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 Post subject: The problems of drafting for need
PostPosted: Sun May 06, 2012 5:55 pm 
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In the NFL, smart franchises use draft picks to address the future. They use draft picks to replace players who will be too expensive or too old in coming years. They use draft picks to select the best football players on the board.

Bad football teams are constantly treading water. They have holes to fill. They draft for need while other teams eye superior talent. That only widens the competitive gap.

............

This is my concern, and is the theory the Ravens have used to be a perennial contender. Needs drafting can still work if you have a surplus of picks, but that's not what the Falcons use. Without a surplus of picks, you need to go relatively BPA (within a broad category of 5 or 6 needs) and that way, you don't get caught being scared that "last tackle" is going to be gone. It's happened to the Falcons with several players, and I think now that the roster is filled, it's imperative to get ahead of the curve.

Had the OL been addressed a bit in FA, then the Falcons could have been looking for Abe replacement, Gonzales replacement, and Turner replacement (along with great athletes that fell) in the draft. Instead, we'll have all of those as IMMEDIATE needs next year, in addition to whatever other needs crop up over the year (FS, LT).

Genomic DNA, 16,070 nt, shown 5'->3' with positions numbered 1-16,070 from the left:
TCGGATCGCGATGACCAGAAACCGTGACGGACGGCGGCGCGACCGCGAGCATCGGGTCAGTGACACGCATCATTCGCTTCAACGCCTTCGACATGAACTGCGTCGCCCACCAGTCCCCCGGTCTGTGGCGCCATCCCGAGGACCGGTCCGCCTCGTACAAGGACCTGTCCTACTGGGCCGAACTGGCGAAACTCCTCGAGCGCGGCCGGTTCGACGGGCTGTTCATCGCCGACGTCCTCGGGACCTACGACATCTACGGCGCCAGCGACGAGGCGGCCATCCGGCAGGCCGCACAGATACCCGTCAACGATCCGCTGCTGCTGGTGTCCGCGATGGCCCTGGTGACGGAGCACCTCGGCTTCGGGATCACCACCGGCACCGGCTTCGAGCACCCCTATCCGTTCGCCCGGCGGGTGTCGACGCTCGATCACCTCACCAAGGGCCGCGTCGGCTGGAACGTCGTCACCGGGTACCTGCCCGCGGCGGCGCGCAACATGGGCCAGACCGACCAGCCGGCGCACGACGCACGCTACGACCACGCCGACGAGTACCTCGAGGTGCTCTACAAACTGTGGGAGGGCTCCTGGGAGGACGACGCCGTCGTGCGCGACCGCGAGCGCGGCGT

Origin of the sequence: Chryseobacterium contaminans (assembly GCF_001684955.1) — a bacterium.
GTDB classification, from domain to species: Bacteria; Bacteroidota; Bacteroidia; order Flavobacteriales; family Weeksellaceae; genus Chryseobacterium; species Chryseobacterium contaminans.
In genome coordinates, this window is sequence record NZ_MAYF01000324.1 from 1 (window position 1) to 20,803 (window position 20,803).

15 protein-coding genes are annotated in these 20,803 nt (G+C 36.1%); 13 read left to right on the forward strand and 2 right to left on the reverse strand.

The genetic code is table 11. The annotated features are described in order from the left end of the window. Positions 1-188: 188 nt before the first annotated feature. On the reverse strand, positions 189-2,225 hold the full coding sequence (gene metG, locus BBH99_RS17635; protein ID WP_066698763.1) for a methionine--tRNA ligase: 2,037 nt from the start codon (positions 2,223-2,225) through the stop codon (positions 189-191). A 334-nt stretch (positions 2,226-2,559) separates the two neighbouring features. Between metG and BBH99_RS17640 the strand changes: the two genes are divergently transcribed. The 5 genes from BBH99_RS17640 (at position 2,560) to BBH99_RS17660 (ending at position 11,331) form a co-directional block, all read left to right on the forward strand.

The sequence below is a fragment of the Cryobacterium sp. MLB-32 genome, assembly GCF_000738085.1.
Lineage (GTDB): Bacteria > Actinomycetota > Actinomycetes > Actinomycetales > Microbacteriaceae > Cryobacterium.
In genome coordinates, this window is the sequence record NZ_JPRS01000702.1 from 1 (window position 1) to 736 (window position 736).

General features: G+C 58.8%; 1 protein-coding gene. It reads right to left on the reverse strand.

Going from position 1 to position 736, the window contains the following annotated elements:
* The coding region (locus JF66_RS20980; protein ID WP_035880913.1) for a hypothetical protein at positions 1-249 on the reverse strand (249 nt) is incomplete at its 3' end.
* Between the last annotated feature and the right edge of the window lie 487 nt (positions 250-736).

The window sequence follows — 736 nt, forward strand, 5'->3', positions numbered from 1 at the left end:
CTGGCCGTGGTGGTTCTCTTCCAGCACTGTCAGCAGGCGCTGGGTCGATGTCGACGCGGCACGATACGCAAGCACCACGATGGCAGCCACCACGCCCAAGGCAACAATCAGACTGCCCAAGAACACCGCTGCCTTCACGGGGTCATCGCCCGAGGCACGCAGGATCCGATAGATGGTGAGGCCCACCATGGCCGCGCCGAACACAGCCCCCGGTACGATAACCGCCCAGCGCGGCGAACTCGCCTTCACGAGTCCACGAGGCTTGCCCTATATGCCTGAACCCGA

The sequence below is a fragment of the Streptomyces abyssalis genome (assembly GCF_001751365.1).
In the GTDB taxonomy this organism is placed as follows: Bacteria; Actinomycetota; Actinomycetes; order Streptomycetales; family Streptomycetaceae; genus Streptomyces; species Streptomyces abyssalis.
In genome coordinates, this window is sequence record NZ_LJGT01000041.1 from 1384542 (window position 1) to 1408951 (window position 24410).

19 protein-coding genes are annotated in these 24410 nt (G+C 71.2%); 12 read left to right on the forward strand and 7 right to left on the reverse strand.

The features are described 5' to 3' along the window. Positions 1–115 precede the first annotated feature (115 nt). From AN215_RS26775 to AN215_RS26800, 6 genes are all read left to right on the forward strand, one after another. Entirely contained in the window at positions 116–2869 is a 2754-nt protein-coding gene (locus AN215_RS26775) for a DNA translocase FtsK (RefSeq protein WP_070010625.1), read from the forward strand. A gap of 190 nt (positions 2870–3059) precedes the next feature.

Does anyone think needs based drafting to the degree the Falcons do it is sustainable? It works with 11 picks, but with 6 or 7, you need to go BPA. Taking 4th-5th round talent in the 3rd is ok for a couple of years, but it catches up to you over the long haul. Or does it?


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 Post subject: Re: The problems of drafting for need
PostPosted: Sun May 06, 2012 6:24 pm 
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Not sustainable at all. That's why I was against the Julio Jones trade. We were at a point that we could have addressed future needs. Instead, we went after a shiny hood ornament for a position that we already had covered pretty well. We even had to cut a starter to make room for Jones. Totally backwards approach to building your team through the draft.

So now we have Julio Jones, who will be one of the top paid WR's in the league in a few years, paired up with one of the currently top paid WR's in the league, both on a team that wants to be a power running team.